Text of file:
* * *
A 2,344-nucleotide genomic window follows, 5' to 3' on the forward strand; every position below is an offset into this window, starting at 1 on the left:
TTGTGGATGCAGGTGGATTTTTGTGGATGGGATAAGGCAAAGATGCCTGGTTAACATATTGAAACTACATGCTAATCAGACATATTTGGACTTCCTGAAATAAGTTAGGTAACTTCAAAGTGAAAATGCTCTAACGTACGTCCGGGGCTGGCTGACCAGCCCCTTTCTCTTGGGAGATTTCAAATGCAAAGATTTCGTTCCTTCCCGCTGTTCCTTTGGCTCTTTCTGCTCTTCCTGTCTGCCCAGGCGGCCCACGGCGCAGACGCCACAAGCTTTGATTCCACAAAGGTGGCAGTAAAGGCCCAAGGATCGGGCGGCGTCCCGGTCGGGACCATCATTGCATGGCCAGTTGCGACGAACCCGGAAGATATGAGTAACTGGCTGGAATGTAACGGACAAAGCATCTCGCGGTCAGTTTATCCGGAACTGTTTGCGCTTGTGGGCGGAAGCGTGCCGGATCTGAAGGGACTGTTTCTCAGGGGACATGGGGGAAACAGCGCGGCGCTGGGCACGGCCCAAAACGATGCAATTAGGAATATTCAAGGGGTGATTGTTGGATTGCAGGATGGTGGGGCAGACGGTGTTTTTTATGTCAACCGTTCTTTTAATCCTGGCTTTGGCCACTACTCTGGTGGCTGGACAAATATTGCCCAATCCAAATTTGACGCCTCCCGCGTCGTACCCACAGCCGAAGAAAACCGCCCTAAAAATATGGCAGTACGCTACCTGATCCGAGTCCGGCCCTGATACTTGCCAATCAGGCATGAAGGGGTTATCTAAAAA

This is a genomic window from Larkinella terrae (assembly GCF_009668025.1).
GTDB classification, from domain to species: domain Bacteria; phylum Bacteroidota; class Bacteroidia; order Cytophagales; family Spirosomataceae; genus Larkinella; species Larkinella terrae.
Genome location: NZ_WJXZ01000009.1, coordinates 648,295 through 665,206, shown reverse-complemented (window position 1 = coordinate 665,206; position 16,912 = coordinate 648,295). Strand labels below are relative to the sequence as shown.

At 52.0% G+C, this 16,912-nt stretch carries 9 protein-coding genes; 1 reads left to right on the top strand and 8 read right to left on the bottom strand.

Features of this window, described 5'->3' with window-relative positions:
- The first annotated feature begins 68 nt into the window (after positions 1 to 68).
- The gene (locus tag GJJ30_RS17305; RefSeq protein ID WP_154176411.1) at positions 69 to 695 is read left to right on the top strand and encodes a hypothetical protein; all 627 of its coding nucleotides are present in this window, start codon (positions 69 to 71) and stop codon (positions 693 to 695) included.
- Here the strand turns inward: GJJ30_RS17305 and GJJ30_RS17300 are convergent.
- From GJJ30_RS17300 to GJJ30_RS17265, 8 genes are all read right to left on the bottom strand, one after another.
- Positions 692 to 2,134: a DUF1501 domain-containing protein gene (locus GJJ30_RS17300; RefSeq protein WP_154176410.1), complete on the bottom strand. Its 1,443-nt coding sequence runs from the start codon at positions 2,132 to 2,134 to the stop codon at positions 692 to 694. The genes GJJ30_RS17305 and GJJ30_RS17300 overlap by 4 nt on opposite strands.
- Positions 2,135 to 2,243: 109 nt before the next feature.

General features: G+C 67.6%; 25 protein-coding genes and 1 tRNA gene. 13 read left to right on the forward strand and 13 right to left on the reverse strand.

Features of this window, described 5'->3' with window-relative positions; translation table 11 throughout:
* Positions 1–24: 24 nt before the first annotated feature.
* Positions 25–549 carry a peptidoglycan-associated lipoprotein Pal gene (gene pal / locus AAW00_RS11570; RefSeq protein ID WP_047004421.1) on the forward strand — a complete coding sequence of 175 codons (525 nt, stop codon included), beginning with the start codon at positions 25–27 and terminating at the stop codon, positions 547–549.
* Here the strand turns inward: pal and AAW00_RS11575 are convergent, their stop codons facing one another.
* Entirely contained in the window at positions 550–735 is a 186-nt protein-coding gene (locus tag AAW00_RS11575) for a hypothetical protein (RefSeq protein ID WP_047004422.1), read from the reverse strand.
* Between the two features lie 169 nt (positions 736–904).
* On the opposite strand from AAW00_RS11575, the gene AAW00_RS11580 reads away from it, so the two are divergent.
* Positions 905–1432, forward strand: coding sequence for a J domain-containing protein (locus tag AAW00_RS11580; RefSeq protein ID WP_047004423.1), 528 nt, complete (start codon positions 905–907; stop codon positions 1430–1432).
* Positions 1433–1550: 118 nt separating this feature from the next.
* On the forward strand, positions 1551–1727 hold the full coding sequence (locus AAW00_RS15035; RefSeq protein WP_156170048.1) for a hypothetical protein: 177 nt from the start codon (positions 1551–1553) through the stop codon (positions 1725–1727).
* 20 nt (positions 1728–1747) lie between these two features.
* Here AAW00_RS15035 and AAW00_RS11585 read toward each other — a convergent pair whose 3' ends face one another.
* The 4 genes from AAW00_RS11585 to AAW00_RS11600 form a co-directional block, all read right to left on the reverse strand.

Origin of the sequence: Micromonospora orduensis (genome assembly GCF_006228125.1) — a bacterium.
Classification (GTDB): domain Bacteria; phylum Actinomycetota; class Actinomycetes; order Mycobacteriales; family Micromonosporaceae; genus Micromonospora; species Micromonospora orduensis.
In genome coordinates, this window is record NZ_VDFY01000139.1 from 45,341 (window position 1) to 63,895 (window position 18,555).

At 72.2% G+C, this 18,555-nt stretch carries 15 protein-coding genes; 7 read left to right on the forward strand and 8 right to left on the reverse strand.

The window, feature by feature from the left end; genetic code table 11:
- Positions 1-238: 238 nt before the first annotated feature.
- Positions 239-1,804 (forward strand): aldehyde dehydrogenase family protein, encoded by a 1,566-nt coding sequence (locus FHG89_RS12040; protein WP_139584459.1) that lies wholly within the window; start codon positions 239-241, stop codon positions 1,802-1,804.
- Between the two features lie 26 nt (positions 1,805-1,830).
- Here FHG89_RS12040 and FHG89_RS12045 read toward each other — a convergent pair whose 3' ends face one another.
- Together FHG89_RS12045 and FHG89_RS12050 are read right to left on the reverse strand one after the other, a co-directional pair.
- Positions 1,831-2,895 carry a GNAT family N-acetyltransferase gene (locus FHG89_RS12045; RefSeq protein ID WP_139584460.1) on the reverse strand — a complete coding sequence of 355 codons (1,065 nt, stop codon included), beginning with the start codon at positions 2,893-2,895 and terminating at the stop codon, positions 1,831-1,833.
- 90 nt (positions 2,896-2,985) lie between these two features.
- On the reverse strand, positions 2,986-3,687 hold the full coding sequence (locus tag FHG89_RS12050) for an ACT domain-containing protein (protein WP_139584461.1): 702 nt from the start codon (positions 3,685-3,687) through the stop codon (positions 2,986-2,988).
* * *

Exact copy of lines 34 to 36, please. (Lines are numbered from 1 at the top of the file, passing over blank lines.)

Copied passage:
- Positions 239-1,804 (forward strand): aldehyde dehydrogenase family protein, encoded by a 1,566-nt coding sequence (locus FHG89_RS12040; protein WP_139584459.1) that lies wholly within the window; start codon positions 239-241, stop codon positions 1,802-1,804.
- Between the two features lie 26 nt (positions 1,805-1,830).
- Here FHG89_RS12040 and FHG89_RS12045 read toward each other — a convergent pair whose 3' ends face one another.